Long story short: Basically, the 21st Century Jobs Fund took our tobacco settlement money and applied it to a program that would provide the services necessary to diversify our economy into the predicted high-growth areas of the future; alternative energy, life sciences, advanced manufacturing, and homeland security/defense. Anything from early stage funding awards, to assistance with business planning, to access to venture capital - it was helping entrepreneurs and new business start-ups to grow in Michigan, and in turn create the foundation for our economy to move away from our reliance on the auto industry. Created before the Crash of '08, it was never meant to be an instant job creator, it was designed for long-term growth. And while there have been some bumps in the road due to the recession, along with the usual quibbles on jobs numbers, initial results have been very encouraging. From the executive report entitled "A Foundation For the New Michigan Economy", issued September of 2010:
More than 1400 companies have been assisted, and over 24,000 jobs have been created and retained. Additionally, the programs have helped Michigan businesses receive nearly 900 new patents and commercialize and license more than 400 new technologies. The Centers of Energy Excellence program recipients have received more than $360 million in funding to date from the federal government, and have begun the implementation of their projects, which will generate thousands of additional jobs in the coming years.
The $2 billion, 10-year initiative passed in 2005 with strong bipartisan support - but unfortunately it also created a cookie jar for the Republicans to raid every year so they didn't have to address our ongoing chronic budget issues. While the Rs constantly complained on one hand about all the "one-time fixes" for our budget problems, the other hand was busy stealing from every pot they possibly could to avoid the tough decisions - and the 21st Century Jobs Fund was no exception.
Unfortunately, with increasing budget pressures, annual appropriations for the 21st Century Jobs Fund have declined every year since its inception. In 2010, the appropriation ($28.5 million) was more than 60% less than the anticipated funding, and nearly 80% less than funding in 2008. If this trend continues, the early successes from these programs will be minimized and the long-term results from these investments will never be realized.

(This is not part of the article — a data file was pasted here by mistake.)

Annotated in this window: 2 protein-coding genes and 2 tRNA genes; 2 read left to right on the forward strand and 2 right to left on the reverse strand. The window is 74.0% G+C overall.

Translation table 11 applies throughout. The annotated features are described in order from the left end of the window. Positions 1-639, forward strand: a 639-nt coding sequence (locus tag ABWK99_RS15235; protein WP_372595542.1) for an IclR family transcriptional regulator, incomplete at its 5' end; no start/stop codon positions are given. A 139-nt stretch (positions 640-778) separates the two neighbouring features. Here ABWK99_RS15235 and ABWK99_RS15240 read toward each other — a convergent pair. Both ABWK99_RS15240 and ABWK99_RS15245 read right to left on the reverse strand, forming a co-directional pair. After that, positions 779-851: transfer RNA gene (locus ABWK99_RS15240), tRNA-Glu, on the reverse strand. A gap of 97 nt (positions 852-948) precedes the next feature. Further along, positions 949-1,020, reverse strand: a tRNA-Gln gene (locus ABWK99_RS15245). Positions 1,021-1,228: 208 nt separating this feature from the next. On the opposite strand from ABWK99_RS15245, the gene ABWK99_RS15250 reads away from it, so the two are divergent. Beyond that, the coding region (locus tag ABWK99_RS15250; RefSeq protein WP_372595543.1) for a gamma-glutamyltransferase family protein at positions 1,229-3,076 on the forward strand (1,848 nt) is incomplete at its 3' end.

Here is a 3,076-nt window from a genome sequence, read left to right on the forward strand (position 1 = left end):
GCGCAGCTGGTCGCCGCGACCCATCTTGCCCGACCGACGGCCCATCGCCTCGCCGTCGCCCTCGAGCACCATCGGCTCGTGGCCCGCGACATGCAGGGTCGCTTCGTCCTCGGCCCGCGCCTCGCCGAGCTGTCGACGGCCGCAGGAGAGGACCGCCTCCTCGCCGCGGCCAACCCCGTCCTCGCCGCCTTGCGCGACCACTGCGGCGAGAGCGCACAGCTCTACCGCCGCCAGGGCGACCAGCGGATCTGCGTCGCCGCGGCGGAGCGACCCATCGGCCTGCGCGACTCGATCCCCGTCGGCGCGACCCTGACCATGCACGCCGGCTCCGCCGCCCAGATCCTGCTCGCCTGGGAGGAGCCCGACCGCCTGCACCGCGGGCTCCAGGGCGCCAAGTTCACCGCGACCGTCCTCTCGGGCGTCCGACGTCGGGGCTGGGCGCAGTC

Eating the seed corn. $338 million in 2006-07 to $28.5 million in 2010, slowly but surely the Republicans started dismantling this job creation effort. When Snyder claimed in the State of the State Address that he was going to expand the scope of the 21st Century Jobs Fund, did anyone bother to ask him just how he intended to pay for it? Because from this vantage point, the cookie jar is nearly empty. $20 million is going to Pure Michigan alone:
Last year, the Legislature appropriated $10 million from the jobs fund for the ads and another $5.4 million from the 2010-11 general government appropriations bill, so HB 4160 simply authorizes another $10 million from the jobs fund to meet the $25 million mark.
But perhaps more importantly, supporters said the legislation also includes language authorizing tourism promotion as a permanent use of the jobs fund money.
43 states add small taxes or fees to car rentals to help fund tourism efforts, but instead of that simple and permanent solution, here in Michigan the Republicans are going to opt for grabbing the quick money to create a feel-good headline - without explaining that they are simply raiding from future investment and job creation to pay for it.
Snyder will present a budget on February 17th. It will be interesting to see how he keeps all these promises he has made to the concept of entrepreneurs "re-inventing" Michigan, because start-ups require investment and guidance to reach their potential. That executive report notes some funding previously appropriated is still being distributed under the various development programs created under the 21st Century Jobs Fund, but those dollars are certainly dwindling - and with massive budget cuts coming, it's hard to see how we continue these successful programs.
One positive thing to note though: The previous efforts with the 21st Century Jobs Fund (that included the 21st Century Investment Fund and the Venture Michigan Fund) are paying off in a big way. Maybe those seeds were planted deep enough to resist efforts to pull them up by the roots. Crain's Detroit Business reports that we are on a pace to set a record for venture capital fundraising for this year, and, after detailing the various successes and failures of venture capital firms from the past few years (including the plug being pulled on Snyder's Ardesta), the story concludes with a choice quote from Skip Simms, president and CEO of Ann Arbor Spark:
"The seeds planted a few years ago are starting to bear fruit," he said. "People made smart decisions when they started things like the 21st Century Investment Fund and the Venture Michigan Fund. It's a good example of economic development changing your culture. It doesn't happen overnight, but it happens if you are patient and do it right."
And you don't let the Republicans raid the investment cookie jar. Maybe we will get that through our collective heads someday - but given the events surrounding the ongoing saga of funding Pure Michigan, I'm starting to have my doubts.